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Human Eye Can Repair Itself, Research Suggests Pauline Tam
From The Ottawa Citizen

Discovery promises revolutionary advances in treating injuries

Robert Cross, The Ottawa Citizen / Reasearchers hope some day to activate retinal stem cells to generate healthy new cells. Dormant in adults, stem cells have been found in the ciliary margin surrounding the lens.

A team of Toronto scientists has uncovered the first evidence suggesting damaged eyes can heal themselves.

The discovery could revolutionize the way doctors treat future eye injuries like those suffered by Bryan Berard, the Toronto Maple Leafs defenceman who was hit by a stick in the right eye last Saturday during a hockey game in Ottawa.

Mr. Berard's known injuries include a detached retina, meaning the light-sensitive part of his eye is severed from delicate nerve tissue connecting it to the brain. Retinal detachment is one of the most serious causes of lost vision.

At the moment, doctors can repair most cases by fusing the retina back in place using laser surgery or freezing techniques. In the future, it might also be possible to coax the retina -- the most important part of the eye -- to produce new and healthy cells, essentially allowing the eye to repair itself.

That would be particularly good news for millions of Canadians who suffer from hard-to-treat diseases such as glaucoma, macular degeneration and the inherited disorder known as retinitis pigmentosa.

"One of the things that our research suggests is that the alternative to trying to put broken things back together is to try and generate a new eye," says University of Toronto professor Derek van der Kooy.

Mr. van der Kooy's research team made the discovery in collaboration with Toronto's Hospital for Sick Children.

Their work, published today in the U.S. journal Science, marks the first time scientists have found that even adult mammals have master cells, known as retinal stem cells, whose descendants are responsible for making every type of tissue in the eye.

Until now, researchers believed only fish and amphibians had retinal stem cells capable of mending damaged eyes. It was also thought that these cells were found only in embryos or mammals in their early stages of development.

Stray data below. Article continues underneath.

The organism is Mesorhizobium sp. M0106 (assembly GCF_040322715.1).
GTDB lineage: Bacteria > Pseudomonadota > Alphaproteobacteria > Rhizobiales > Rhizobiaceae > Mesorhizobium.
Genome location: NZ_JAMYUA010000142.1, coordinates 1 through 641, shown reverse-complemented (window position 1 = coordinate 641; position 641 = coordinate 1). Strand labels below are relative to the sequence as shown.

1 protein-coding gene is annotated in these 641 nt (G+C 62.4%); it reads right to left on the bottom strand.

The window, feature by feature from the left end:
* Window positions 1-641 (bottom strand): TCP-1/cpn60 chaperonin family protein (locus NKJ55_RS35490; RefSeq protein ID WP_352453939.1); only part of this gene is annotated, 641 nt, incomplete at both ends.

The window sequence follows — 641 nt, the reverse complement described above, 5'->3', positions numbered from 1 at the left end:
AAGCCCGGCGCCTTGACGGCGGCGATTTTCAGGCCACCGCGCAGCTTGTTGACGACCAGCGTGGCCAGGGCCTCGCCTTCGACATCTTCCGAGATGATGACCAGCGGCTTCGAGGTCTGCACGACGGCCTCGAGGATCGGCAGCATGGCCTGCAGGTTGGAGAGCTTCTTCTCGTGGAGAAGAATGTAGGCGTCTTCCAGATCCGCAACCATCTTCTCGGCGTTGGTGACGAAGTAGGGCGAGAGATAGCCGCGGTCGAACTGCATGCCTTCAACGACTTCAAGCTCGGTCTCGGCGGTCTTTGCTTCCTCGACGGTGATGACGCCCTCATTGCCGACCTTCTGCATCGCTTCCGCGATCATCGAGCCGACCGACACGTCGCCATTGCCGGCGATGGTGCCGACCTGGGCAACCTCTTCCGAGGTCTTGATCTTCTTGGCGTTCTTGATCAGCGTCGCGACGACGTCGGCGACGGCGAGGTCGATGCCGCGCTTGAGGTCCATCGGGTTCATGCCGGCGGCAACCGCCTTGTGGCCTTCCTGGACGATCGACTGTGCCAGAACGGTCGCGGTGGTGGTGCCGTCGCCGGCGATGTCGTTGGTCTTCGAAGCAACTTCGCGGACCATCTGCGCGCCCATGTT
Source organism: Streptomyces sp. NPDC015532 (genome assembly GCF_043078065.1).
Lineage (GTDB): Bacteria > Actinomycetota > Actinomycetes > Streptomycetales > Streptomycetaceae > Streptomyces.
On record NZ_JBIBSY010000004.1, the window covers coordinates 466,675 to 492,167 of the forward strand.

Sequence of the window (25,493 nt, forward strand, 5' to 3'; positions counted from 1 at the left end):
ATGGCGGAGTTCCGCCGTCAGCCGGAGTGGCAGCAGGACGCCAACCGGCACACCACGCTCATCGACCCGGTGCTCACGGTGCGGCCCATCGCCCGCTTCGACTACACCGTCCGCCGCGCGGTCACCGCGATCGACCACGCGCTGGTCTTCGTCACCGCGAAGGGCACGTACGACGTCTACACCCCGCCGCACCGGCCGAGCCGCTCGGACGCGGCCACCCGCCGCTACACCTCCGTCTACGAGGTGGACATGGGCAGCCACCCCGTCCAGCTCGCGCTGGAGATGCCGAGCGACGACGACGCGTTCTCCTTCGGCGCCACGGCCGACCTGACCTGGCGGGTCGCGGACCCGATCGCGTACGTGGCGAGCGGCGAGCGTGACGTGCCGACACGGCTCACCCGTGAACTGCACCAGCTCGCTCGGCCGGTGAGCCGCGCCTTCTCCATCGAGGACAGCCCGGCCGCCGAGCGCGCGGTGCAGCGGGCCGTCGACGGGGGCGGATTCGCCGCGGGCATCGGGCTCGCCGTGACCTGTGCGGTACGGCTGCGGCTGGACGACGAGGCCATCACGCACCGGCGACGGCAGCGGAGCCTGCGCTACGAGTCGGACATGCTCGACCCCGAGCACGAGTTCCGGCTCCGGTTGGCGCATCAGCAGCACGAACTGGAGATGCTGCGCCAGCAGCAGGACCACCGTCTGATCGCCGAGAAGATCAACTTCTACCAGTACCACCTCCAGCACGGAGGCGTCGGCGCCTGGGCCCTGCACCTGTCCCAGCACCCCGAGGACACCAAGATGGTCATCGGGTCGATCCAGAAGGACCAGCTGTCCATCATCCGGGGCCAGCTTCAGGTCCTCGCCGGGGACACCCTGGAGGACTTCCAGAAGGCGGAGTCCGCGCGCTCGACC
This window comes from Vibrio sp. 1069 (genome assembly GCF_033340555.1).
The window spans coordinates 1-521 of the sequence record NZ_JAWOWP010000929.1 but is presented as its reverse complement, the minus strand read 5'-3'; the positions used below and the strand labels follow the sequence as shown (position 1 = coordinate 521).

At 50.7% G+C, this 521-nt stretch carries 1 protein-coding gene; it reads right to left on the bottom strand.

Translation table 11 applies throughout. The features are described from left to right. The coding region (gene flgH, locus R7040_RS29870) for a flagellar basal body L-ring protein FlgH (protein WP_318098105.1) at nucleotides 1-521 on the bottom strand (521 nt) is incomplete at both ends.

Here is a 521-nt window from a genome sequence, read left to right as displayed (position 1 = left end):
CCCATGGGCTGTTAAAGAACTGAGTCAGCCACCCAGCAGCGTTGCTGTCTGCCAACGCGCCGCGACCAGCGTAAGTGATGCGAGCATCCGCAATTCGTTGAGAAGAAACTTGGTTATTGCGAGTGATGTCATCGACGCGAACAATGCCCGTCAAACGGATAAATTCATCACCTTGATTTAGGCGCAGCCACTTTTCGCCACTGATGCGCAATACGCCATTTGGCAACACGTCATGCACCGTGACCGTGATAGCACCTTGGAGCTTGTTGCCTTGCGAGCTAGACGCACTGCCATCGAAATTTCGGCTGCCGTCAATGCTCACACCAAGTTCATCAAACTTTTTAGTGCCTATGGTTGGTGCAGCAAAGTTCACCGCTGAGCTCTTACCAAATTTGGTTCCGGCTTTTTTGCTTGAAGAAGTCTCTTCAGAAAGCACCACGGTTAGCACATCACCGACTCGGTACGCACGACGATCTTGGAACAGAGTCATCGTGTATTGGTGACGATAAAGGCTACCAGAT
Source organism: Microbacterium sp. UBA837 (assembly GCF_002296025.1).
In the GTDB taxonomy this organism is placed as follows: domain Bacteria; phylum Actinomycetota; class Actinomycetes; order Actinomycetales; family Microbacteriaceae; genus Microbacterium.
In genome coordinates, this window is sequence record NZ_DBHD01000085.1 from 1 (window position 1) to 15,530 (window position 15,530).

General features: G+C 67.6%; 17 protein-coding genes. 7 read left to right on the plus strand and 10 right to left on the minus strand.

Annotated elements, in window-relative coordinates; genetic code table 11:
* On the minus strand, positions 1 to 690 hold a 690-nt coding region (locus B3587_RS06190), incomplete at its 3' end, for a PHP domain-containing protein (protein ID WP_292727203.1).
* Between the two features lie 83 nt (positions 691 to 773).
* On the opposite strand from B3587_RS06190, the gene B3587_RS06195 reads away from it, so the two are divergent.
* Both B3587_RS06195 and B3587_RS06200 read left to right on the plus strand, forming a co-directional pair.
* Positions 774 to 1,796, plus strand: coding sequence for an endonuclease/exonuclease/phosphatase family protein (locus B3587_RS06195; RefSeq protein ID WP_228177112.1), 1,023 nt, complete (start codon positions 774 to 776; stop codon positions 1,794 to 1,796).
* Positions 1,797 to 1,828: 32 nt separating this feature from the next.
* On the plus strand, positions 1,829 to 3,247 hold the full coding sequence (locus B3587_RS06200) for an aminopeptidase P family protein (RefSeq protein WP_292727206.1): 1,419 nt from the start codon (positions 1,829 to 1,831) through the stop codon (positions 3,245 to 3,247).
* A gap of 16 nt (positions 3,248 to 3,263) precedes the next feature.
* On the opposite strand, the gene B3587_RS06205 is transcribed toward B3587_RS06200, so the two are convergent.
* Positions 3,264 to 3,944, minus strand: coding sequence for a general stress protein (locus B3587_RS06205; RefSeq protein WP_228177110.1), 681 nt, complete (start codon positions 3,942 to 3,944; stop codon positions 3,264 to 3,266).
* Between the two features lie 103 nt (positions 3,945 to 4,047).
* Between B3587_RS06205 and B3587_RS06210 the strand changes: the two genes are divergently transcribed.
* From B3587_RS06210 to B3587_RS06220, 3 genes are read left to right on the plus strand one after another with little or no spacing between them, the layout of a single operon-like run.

That theory effectively ruled out the possibility that as humans age, their fully developed eyes could repair themselves by generating new and normal nerve cells, or neurons.

But according to Mr. van der Kooy and his team, a smattering of retinal stem cells can be found hibernating under the fine brown ring that surrounds the irises of full-grown mice, cows and humans.

In normal adults, these cells are programmed to be inactive once the eye is fully developed. But researchers have found that retinal stem cells don't remain in their pristine state once they're extracted from the eye. Instead, when left in a dish of salts and proteins, the cells can be coaxed into making virtually all the essential types of neurons found in the eye.

"Making the new cells is just the first step," says Vince Tropepe, lead author of the study. "The next step will be to show how those new neurons get to the right spot and make the right connections to the brain so that the eye will function."

The challenges don't stop there. Scientists are years from being able to tame retinal stem cells so that they make select types of neurons found to be missing or deficient in damaged eyes.

What's more, the molecular switch that somehow prevents retinal stem cells from making new neurons in adult mammals remains a mystery.

Clearing those two hurdles would pave the way for cell transplants, in which doctors extract a few retinal stem cells from a patient, grow the right kind of neurons in a laboratory dish, then inject the healthy new cells into the damaged eye.

In the longer term, scientists even hope to bypass transplants altogether by programming retinal stem cells to repair themselves while in the eye.

The discovery is considered so profound that the United States has already granted the Toronto researchers a patent on the adult mammalian retinal stem cell. It has also attracted interest from a number of U.S. and Canadian companies eager to capitalize on the cell's therapeutic potential.

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Date last modified 3/26/2000